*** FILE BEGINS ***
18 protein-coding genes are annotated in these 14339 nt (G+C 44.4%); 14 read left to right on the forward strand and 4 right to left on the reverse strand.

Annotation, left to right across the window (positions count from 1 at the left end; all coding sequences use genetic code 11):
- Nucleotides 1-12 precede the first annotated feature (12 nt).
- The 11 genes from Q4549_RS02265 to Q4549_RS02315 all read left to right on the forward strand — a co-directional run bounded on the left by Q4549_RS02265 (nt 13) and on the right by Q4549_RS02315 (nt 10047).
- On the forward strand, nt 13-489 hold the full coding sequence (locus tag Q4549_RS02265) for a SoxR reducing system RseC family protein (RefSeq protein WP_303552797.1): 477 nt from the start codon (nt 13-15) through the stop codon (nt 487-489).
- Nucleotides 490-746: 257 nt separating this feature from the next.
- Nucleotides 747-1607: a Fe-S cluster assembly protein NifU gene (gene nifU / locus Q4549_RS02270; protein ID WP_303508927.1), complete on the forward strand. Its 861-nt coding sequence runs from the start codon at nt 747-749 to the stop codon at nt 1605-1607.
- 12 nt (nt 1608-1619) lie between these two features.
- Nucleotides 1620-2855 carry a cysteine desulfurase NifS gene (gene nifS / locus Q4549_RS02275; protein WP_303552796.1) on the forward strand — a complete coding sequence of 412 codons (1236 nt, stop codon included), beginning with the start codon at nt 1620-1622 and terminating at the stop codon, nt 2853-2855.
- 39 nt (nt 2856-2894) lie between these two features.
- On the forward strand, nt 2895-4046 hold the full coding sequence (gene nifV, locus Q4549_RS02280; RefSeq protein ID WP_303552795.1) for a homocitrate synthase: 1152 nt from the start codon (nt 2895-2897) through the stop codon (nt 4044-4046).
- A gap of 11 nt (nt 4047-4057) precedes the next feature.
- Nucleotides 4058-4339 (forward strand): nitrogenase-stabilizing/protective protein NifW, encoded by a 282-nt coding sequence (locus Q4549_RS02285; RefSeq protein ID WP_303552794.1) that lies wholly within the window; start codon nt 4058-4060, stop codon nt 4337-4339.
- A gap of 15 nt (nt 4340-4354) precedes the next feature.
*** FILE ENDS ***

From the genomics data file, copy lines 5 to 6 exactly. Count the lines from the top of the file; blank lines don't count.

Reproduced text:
- On the forward strand, nt 13-489 hold the full coding sequence (locus tag Q4549_RS02265) for a SoxR reducing system RseC family protein (RefSeq protein WP_303552797.1): 477 nt from the start codon (nt 13-15) through the stop codon (nt 487-489).
- Nucleotides 490-746: 257 nt separating this feature from the next.